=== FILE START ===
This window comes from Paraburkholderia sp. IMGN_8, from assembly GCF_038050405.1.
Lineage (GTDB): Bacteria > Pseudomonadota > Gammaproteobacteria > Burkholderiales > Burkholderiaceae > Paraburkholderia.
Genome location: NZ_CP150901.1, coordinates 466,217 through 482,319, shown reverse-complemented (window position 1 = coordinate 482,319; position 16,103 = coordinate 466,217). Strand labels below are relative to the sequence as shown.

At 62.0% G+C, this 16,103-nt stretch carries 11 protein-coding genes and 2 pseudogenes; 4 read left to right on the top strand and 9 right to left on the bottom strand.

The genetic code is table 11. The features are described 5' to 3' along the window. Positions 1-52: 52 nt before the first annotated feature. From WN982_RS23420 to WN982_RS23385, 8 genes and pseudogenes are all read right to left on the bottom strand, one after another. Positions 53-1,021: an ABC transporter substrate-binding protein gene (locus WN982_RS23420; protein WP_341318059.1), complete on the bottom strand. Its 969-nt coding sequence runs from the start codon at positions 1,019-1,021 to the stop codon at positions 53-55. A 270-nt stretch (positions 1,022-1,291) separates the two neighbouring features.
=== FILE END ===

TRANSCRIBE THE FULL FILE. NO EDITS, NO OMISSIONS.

This window comes from Paraburkholderia sp. IMGN_8, from assembly GCF_038050405.1.
Lineage (GTDB): Bacteria > Pseudomonadota > Gammaproteobacteria > Burkholderiales > Burkholderiaceae > Paraburkholderia.
Genome location: NZ_CP150901.1, coordinates 466,217 through 482,319, shown reverse-complemented (window position 1 = coordinate 482,319; position 16,103 = coordinate 466,217). Strand labels below are relative to the sequence as shown.

At 62.0% G+C, this 16,103-nt stretch carries 11 protein-coding genes and 2 pseudogenes; 4 read left to right on the top strand and 9 right to left on the bottom strand.

The genetic code is table 11. The features are described 5' to 3' along the window. Positions 1-52: 52 nt before the first annotated feature. From WN982_RS23420 to WN982_RS23385, 8 genes and pseudogenes are all read right to left on the bottom strand, one after another. Positions 53-1,021: an ABC transporter substrate-binding protein gene (locus WN982_RS23420; protein WP_341318059.1), complete on the bottom strand. Its 969-nt coding sequence runs from the start codon at positions 1,019-1,021 to the stop codon at positions 53-55. A 270-nt stretch (positions 1,022-1,291) separates the two neighbouring features.